Bill Jacobson
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The Dan Flavin Art Institute

Situated in a renovated firehouse-turned-church-turned-art gallery in the Long Island hamlet of Bridgehampton, the Dan Flavin Art Institute is dedicated to the work of the fluorescent light artist. The space holds a permanent installation of nine of the artist’s works, which flood the second-floor gallery with green, yellow, purple and red lights (perfect Instagram fodder), as well as a gallery for rotating temporary exhibitions. Visitors may, however, be surprised to learn that the large neon cross is not a Flavin work, rather it is a relic of the building’s past life as a church. Best reached by car, the institute is two-hour drive from New York City.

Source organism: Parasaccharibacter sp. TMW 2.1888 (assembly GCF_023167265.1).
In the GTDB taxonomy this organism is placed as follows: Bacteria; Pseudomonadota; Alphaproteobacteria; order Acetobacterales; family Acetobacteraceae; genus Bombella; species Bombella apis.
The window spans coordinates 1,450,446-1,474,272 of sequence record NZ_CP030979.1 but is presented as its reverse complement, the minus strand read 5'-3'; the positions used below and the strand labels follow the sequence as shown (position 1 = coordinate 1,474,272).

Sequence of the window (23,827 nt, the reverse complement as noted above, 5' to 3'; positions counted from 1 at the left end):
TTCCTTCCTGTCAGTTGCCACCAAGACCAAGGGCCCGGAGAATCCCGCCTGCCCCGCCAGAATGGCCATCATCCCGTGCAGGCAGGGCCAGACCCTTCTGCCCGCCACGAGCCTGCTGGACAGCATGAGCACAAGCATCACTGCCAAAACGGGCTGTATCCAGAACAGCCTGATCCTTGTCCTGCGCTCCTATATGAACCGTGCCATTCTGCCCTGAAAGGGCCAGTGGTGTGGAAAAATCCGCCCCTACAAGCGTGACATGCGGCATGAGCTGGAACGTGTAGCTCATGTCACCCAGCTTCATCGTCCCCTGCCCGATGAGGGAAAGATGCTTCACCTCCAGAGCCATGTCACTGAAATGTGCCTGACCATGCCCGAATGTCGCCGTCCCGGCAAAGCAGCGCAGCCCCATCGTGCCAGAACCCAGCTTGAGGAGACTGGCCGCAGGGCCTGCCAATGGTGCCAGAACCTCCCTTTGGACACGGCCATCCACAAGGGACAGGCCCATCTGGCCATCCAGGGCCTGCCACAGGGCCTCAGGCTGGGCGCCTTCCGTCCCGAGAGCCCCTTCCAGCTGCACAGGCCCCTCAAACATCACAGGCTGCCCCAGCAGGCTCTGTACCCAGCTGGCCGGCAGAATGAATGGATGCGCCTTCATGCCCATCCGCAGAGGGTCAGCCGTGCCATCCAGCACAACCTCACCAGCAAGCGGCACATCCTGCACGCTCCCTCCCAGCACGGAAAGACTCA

Read More: 11 Reasons to Visit Long Island

Hufton + Crow
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The Parrish Art Museum

A colorful Roy Lichtenstein sculpture greets visitors at the entrance the Parrish Art Museum, housed in a sleek, 34,000-square-foor Herzog & de Meuron-designed single-level barn-like building with poured concrete walls. The museum is home to an impressive collection, focused on artists who lived and worked in the East End of Long Island, and holds works by Lynda Benglis, Jackson Pollock, and Willem de Kooning, as well as the largest public collection (more than 40 paintings) of William Merritt Chase. First established in Southampton in 1898, the museum opened in its Water Mill location in 2012.

Getting Here: It’s under a three-hour drive from New York City.

Read More: 11 Reasons to Visit Long Island

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LongHouse Reserve